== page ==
Monday 3 September 2012

2nd Leg Day 5: Summer, Spit'n Polish and Sourdough

The days are getting more and more summery as we travel further north. The wind is holding up and we sailed 138 nautical miles over the last 24 hours. This in spite of a stoppage of over an hour for the fish yesterday after lunch. Good news indeed. We have now done 72 straight hours of sailing, barring four hours to charge the batteries. Good wind indeed.

I managed to get sextant sightings of both the moon and Venus early this morning. Then I had to dig deep in my mind (and the celestial navigation manual!) to perform the reduction calculations on these. I had two very good sets of sights, each set clustered close together, but disagreeing with each other. I still need to clarify the difference, but for now I had some proper revision of sightings other than the sun.

This is part of the exercise, to understand the sources of variation in the calculations and readings. And this is part of what you lose when working in electronic media only. The computer spews out numbers and one has to take them at face value. That is, unless you understand the quantities involved and are able to decide whether the results make sense or not. A big caveat indeed. Tomorrow, when I have some quiet time, I shall review today's readings and try to make sense of the differences.

The summer weather made for a leisurely Sunday. Towards the middle of the morning the wind started abating to a gentle breeze and we were able to do our first round of spit and polish. That means removing rust and salt crust from all the stainless steel fittings outside. Not every day is spent in lazing away leisurely! The weather had been kind to us so far and there was little salt and rust to contend with. The calm sea added to the comfort and I was able to do my part without too much discomfort: I pulled an intecostal muscle yesterday in the melee with the big fish. This lead to some very funny faces from me today as the muscle went into a spasm.

Today was also the first day that we could sit around bare-chested. Luckily there was no-one else around to see the pale spectacle! Furthermore we had an overnight encounter or two with flying fish. Luckily for me, this time not personal, as against my knee in the middle of the night. Like the last time! But still disconcerting. You hear a loud thud in the night, then a slapping sound as the hapless fish lies flapping on the deck. Not something for the faint-hearted in the middle of the night. Good thing I had this experience before, else I may have had an unsavoury accident! We picked up a dead one on the foredeck this morning, after some more bumps in the night.

Sourdough and a Rye Loaf

I started a sourdough sponge yesterday, planning to bake bread tomorrow. The sourdough was fed with some rye flour and water to make up the loss in volume. The starter sponge was made with half a cup of sourdough, one cup of rye flour and some water to make it into a paste. This was left overnight to activate fully and to multiply. The warm weather aided and the sourdough responded magnificently by foaming and bubbling. I promptly stored it in the refrigerator. The sponge also more than doubled and was bubbling away. This bode well for my loaf and this afternoon I completed my dough mix with two additional cups of white bread flour, one cup of grated cheese and one cup of chopped onions. The dough also received a dollop each of melted butter, sugar, some salt and half a cup of milk. This was kneaded until it became quite stiff, after which I wrapped the dough ball in a plastic bag and stored it in the oven to rise for 12 hours. Our oven on board is the only place where the dough can rest undisturbed and the oven is too small for any of our larger plastic containers.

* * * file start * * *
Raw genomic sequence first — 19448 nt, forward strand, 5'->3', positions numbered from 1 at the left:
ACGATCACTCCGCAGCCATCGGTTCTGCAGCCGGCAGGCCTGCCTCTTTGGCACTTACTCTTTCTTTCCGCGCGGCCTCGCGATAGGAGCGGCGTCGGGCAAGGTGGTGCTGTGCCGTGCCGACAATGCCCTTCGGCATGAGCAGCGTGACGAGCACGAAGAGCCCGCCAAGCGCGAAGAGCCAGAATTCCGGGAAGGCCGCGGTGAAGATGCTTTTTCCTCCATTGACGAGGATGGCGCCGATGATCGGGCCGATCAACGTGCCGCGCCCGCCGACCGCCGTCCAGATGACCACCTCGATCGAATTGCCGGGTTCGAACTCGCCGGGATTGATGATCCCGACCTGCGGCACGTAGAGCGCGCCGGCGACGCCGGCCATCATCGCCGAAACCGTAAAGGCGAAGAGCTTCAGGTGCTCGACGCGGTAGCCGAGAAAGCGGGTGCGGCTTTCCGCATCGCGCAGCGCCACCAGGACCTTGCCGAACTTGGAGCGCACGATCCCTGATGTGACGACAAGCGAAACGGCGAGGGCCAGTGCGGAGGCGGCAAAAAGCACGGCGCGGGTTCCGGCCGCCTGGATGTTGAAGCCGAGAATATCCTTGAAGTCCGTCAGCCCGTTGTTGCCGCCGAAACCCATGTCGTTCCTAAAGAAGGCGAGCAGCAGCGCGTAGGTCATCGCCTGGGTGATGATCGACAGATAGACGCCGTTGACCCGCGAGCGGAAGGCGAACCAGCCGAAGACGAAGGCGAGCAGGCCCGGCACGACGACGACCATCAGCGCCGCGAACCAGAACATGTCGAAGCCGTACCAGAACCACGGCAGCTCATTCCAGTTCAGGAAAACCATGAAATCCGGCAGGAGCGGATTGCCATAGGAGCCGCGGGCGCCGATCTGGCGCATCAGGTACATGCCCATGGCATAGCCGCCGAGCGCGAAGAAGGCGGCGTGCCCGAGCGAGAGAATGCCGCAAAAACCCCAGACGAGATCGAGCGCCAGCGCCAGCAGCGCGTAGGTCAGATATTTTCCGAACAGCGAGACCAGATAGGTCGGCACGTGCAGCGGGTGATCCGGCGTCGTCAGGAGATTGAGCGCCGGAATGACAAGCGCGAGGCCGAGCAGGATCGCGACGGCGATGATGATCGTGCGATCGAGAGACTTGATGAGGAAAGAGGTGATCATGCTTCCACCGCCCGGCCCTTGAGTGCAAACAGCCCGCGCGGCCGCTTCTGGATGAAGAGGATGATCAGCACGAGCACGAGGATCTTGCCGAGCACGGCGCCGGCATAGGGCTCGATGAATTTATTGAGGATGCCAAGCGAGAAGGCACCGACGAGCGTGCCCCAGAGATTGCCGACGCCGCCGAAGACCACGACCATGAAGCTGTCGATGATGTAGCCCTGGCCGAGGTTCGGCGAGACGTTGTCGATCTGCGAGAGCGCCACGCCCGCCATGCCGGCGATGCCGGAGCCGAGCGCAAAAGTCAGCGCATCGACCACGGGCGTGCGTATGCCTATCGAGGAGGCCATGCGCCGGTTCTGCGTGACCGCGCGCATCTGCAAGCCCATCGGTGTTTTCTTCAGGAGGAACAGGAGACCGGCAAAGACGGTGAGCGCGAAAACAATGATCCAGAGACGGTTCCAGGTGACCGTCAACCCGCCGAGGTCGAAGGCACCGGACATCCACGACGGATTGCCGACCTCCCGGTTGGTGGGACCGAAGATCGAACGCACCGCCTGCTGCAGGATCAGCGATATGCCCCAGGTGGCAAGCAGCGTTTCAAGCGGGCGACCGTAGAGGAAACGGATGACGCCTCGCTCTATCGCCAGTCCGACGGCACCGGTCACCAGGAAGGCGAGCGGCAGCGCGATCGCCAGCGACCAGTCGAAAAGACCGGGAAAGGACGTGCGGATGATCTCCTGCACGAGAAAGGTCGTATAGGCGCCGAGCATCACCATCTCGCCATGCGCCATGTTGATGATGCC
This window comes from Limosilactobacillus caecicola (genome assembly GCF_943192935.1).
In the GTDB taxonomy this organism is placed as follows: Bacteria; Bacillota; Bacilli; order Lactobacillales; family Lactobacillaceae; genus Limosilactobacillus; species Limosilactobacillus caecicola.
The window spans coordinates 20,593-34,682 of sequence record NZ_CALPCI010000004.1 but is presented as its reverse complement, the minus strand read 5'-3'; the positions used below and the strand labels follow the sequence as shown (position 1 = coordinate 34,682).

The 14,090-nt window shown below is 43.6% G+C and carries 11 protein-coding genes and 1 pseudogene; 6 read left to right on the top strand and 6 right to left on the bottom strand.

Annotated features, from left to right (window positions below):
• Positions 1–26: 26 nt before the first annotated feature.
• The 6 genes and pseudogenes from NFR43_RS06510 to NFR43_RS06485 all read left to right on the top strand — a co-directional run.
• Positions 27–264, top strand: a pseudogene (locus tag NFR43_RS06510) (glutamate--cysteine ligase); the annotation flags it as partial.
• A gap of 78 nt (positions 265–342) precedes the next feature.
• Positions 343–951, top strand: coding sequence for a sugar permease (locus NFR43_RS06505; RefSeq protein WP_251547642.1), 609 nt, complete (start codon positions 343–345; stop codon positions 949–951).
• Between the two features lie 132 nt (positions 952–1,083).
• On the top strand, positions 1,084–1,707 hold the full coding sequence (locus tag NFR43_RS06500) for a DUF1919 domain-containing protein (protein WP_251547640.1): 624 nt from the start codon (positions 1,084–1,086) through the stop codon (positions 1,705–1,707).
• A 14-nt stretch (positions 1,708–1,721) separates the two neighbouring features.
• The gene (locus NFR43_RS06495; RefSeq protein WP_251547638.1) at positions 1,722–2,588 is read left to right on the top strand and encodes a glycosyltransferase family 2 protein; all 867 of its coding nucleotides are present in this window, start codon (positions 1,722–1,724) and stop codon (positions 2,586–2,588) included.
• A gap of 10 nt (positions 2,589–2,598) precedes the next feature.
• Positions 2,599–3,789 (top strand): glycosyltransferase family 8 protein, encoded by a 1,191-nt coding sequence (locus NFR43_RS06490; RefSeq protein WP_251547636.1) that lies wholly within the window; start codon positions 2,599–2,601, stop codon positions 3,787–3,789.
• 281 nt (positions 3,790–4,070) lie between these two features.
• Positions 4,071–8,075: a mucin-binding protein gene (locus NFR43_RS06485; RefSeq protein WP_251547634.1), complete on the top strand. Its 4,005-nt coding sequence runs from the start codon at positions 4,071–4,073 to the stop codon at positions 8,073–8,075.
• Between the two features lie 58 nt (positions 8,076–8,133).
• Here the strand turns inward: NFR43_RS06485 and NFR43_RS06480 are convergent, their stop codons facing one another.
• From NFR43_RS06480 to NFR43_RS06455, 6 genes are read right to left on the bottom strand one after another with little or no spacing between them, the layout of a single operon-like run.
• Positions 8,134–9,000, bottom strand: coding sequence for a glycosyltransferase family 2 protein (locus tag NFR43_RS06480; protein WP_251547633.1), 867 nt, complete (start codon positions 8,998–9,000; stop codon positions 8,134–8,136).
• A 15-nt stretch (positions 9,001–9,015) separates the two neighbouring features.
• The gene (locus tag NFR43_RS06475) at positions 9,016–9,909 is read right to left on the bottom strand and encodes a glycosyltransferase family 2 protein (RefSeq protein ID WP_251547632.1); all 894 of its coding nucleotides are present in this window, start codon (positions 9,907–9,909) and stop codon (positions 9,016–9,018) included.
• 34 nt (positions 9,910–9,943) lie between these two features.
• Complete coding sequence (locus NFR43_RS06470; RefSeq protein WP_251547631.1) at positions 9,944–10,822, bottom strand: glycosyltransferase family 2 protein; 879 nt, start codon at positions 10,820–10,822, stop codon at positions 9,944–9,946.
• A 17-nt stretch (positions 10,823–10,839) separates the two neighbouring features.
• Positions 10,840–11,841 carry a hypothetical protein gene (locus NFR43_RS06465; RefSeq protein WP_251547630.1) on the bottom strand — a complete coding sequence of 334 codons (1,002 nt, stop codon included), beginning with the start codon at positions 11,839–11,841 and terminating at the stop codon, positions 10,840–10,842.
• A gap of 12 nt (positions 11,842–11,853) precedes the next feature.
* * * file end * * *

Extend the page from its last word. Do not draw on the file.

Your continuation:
The cheese and onion loaf is by request from our skipper, Renier. As I am sitting here and typing up the blog, the loaf has risen by quite a bit and seems to be quite happy in the plastic bag. I am happy too. There was a stage some days ago where I was very worried about the vitality of my sourdough. It appears that the ambient temperature could have been the major player in the lethargic performance of the sourdough. One needs to heed the environment on board, it is not the same as at home!

Our merry little band has a card league every evening after the evening meal. This is played in the game of Uno and is hotly contested. Renier is keeping score and this 'wailing wall' is a source of great merriment and rivalry. We are considering a poker league as well for when we have lots of time. Washing up turns would count as legal tender to stay in the game. Perhaps this will make participants think twice about reckless betting. However, looking at the Uno scores, I have my doubts. We also have a backgammon game board. This is getting popular as a curtain raiser for the Uno league, as one of us is washing up after dinner, leaving the other two idle. It works out quite nicely this way, setting the scene for the Uno games later. The washing up has to be done directly after dinner, as the boat has only little space in the galley and the dirty dishes clutter the sink. On bigger boats this is less of a problem and we do the washing up firdt thing in the morning. There is normally some additional dirty cutlery and crockery from the night watches.

This blog post also linked to Yeastspotting!

Authored by Johan Zietsman
Last updated on 2012-12-12

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